Gravetye Manor is surprisingly, relatively unknown outside of the United Kingdom. Despite this, it is one of the most important historic gardens in England, and possibly even our favourite garden (if we really had to choose just one!).
Located in West Sussex, Gravetye Manor is the former home of landscape gardener and writer William Robinson. This Grade I listed building is now a Relais & Chateaux boutique hotel and restaurant holding a Michelin star, and is surrounded by Robinson’s Grade II listed gardens, wooded estate and famous oval kitchen garden. As it is a hotel, Gravetye is not open to the public, with the gardens reserved for the exclusive enjoyment of guests of the hotel and those dining in the restaurant.
The two storey Elizabethan house was built in 1598 by Richard Infield, an ironmaster, for his new bride Katherine Compton. The manor remained in the Infield family until the late 17th Century and then passed into the hands of trustees in 1784. No records survive of the manor’s history during this time. In 1884 it was purchased by William Robinson.
Robinson restored the manor and commissioned architect Sir Ernest George to add a matching wing to the north-east. More importantly, he developed the garden into one of the most influential in England, employing the techniques and ideas he promoted in his many writings. In the process he ushered in the era of the English cottage garden and created what we now know as modern gardening. He particularly espoused a return to natural, wild gardening creating landscapes that celebrate nature.
GRAVETYE MANOR GARDEN
It was no secret that Robinson loathed Victorian formality. So he began by 'de-Victorianising' the existing gardens, ripping out shrubberies and rockeries and adopting the 'right place, right plant' method of planting which remains popular with gardeners today. He introduced the idea of the modern mixed border, adding vivacious planting that romped and cascaded and billowed from the formal lines of the garden, with well-planned vistas and unexpected treasures at every turn. Gravetye Manor remained his home and canvas for fifty years until he died in 1935.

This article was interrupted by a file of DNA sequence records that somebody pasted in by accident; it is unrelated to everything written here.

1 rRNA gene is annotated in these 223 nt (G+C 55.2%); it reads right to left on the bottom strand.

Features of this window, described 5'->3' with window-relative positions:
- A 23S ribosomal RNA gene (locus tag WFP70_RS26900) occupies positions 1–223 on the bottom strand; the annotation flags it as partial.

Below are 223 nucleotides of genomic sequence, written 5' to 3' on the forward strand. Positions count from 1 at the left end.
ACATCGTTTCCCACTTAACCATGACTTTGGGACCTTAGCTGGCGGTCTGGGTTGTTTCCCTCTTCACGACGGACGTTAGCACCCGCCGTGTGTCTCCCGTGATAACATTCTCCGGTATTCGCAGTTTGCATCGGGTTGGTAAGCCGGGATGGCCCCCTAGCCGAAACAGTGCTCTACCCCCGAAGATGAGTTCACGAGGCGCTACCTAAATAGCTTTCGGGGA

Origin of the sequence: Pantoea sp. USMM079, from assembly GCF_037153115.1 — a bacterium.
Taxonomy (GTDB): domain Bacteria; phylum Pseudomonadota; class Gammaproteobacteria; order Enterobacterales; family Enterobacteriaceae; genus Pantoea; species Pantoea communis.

When Robinson passed, he left the house and surrounding 400 hectares (1,000 acres) of natural landscaped grounds to the Forestry Commission. After being used as a base for Canadian Army soldiers during World War II it was left empty and derelict for many years. In 1958 the property and grounds were leased to restaurateurs who turned the property into a boutique hotel with a Michelin-star restaurant. Although the hotel has changed hands over the years, the restaurant maintains its Michelin star and in summer, the beautifully restored kitchen garden supplies 95% of its fresh produce.
Robinson's core 35 acres of natural gardens has been undergoing a full restoration since head gardener, Tom Coward, arrived in 2010. Trained at Great Dixter, Coward combines Robinson’s dynamic and experimental manner with successional planting to keep the gardens interesting all year round. Tulips in spring, followed by annuals and tender perennials mixed with herbaceous perennials and shrubs to provide a glorious display of flowers right up to the frosts.
This is a beautiful, dynamic yet historic garden that is continually evolving. Every visit feels like a special treat and offers new inspiration. We will simply never tire of visiting Gravetye.
We visit Gravetye Manor on our Spring Treasures & the Chelsea Flower Show tour in 2021.
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Images © Eliza Ford